Embargoed For Release
Saturday, May 27, 2000, 10:06 a.m.
HHS Public Affairs (202) 690-6343
USDA: (202) 418-2312
USDA, HHS RELEASE UPDATED DIETARY GUIDELINES
The Federal Government today released the fifth edition of Dietary
Guidelines for Americans,
providing easily understood, science-based information on how Americans
can choose diets that promote good health.
new guidelines, announced by President Clinton in his weekly radio
address, have been improved to be more consumer-friendly, to contain
more specific scientific recommendations and to address the need for
safe food handling to prevent illness.
edition of the Dietary Guidelines provides practical advice and useful
information for American families," HHS Secretary Donna E. Shalala said. "They
will help consumers apply the most current scientific knowledge to the
way they eat every day, both to promote health and to reduce their
chances of developing many chronic diseases."
Dietary Guidelines are the gold standard when it comes to applying
scientific research to what people should be eating," said Agriculture Secretary Dan Glickman.
new guidelines continue to emphasize balance, moderation and variety in
food choices, with a special emphasis on grain products, vegetables and fruits. The guidelines
include specific examples of foods that deliver given nutrients,
including choices for vegetarians.
new guidelines also emphasize physical activity as important for healthy
living, more than just for weight management. For example, physical activity can help build and maintain
healthy bones, muscles, and joints; build endurance and muscular
strength; and promote psychological well-being and self-esteem. Moderate physical activity for at least 30 minutes most days of
the week is recommended for adults and 60 minutes for children.
the first time, there is a guideline that focuses on keeping food safe
to eat, particularly the need to keep and prepare foods safely in the
include keeping preparation areas and utensils clean; separating raw,
cooked, and ready-to-eat foods; cooking food to a safe temperature; and
chilling perishable foods promptly.
have long recognized the importance of a healthy diet," said Secretary Shalala. "The
guidelines now highlight the integral relationships of physical activity
and safe food handling to healthful eating patterns."
his radio address, President Clinton also announced that USDA will
require nutrition labeling for meat and poultry products, including all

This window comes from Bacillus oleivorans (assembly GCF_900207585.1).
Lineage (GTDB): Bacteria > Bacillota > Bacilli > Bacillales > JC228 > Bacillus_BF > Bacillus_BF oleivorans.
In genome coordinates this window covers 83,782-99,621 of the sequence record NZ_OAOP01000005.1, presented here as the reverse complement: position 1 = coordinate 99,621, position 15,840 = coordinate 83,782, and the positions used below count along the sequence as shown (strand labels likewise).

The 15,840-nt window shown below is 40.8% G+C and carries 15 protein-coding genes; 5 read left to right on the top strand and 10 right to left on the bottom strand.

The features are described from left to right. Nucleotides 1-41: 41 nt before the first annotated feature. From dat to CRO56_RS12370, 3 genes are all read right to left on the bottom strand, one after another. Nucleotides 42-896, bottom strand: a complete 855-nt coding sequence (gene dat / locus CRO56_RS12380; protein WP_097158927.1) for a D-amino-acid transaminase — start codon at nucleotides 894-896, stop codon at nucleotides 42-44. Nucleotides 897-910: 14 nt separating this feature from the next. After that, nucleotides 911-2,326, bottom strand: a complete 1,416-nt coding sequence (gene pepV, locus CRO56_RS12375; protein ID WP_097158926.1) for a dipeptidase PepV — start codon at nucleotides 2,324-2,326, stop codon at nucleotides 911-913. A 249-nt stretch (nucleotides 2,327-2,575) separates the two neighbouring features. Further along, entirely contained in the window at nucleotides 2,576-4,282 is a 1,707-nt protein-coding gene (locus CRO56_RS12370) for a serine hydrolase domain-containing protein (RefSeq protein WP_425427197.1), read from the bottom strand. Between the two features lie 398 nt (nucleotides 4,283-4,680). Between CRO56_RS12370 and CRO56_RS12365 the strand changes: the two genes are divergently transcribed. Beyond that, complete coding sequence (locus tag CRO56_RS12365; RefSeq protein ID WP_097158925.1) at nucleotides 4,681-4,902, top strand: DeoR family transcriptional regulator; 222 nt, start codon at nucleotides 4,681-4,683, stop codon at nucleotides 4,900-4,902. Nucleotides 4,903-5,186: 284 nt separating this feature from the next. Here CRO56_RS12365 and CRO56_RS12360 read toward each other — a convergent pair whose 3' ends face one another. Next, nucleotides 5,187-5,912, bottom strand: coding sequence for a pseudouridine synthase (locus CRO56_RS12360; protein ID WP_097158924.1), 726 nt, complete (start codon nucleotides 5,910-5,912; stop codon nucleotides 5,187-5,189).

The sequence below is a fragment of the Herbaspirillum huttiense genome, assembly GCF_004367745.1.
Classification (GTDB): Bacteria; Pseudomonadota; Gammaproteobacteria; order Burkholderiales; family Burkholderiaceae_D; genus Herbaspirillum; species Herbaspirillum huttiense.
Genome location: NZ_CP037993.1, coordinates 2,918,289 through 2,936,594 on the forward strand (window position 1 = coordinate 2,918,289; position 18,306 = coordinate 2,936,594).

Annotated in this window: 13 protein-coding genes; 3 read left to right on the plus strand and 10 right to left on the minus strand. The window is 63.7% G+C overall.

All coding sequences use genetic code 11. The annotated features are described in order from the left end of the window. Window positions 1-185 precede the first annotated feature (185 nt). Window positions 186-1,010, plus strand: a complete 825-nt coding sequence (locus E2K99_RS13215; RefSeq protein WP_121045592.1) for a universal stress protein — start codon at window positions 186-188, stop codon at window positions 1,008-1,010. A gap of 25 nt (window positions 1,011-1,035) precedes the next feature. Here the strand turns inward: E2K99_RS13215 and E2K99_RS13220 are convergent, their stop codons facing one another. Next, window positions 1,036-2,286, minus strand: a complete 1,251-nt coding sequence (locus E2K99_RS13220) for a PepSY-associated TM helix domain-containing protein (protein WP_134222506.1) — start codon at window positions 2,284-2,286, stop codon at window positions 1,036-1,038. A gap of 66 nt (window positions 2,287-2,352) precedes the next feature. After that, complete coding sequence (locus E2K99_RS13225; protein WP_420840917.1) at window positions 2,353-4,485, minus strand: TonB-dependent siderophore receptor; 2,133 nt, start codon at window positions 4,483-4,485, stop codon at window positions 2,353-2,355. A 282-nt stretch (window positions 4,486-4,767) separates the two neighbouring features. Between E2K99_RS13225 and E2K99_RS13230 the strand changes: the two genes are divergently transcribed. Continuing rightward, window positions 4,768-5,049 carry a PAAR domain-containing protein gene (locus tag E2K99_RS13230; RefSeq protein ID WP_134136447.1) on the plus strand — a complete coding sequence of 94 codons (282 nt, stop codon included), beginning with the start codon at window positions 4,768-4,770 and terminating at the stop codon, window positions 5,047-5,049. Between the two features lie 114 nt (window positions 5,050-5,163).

ground or chopped meat. Under
the rule to be proposed this summer, retailers would be required to
provide nutrition information through product labels or at the point of
purchase by posting signs or making information readily available in
brochures or leaflets. The
required information would include fat, calories and cholesterol
content. Providing such
information currently is voluntary, but fewer than 60 percent of
retailers did so last year.
Dietary Guidelines are published every five years, and they provide the
basis of the Food
Guide Pyramid. In addition to providing information to consumers, the Dietary
Guidelines form the basis for Federal nutrition policy and programs.
Dietary Guidelines for Americans were first published in 1980. The law requires that they be updated every five years to
incorporate advances in medical and scientific research.
updates are based on the recommendations of an 11-member Dietary
Guidelines Advisory Committee, a group of widely recognized nutrition
and medical experts. The
advisory committee for this version was chaired by Dr. Cutberto Garza of
2000 edition of the Dietary Guidelines makes ten recommendations, a
change from the seven recommendations of past editions. For ease in understanding, the recommendations have been placed
in three groups:
Aim for Fitness:
- Aim for a healthy weight.
Be physically active each day.
Build a Healthy Base:
Let the Pyramid guide your food choices.
Choose a variety of grains daily, especially whole grains.
Choose a variety of fruits and vegetables daily.
Keep food safe to eat.
Choose a diet that is low in saturated fat and cholesterol and moderate in total fat.
Choose beverages and foods to moderate your intake of sugars.
Choose and prepare foods with less salt.
If you drink alcoholic beverages, do so in moderation.
Dietary Guidelines and related information may be downloaded from the
Internet at http://www.usda.gov/cnpp or through
HHS Office of
Disease Prevention and Health Promotion, at http://www.health.gov/dietaryguidelines.
Printed copies will be available in August 2000 through the
Government Printing Office or the Consumer Information Center.
The Government Printing Office, at (202) 512-1800, will sell
packets of 25 copies for $92.00, stock number 001-000-04681-1.
The Consumer Information Center will sell single copies for
$4.75, by sending check or money order to Consumer Information Center,
Pueblo, CO 81009.
Note: For other HHS Press Releases and Fact Sheets pertaining to the
subject of this announcement, please visit our Press Release and Fact
Sheet search engine at http://www.hhs.gov/news/press.
USDA releases can be accessed on the Web at http://www.usda.gov.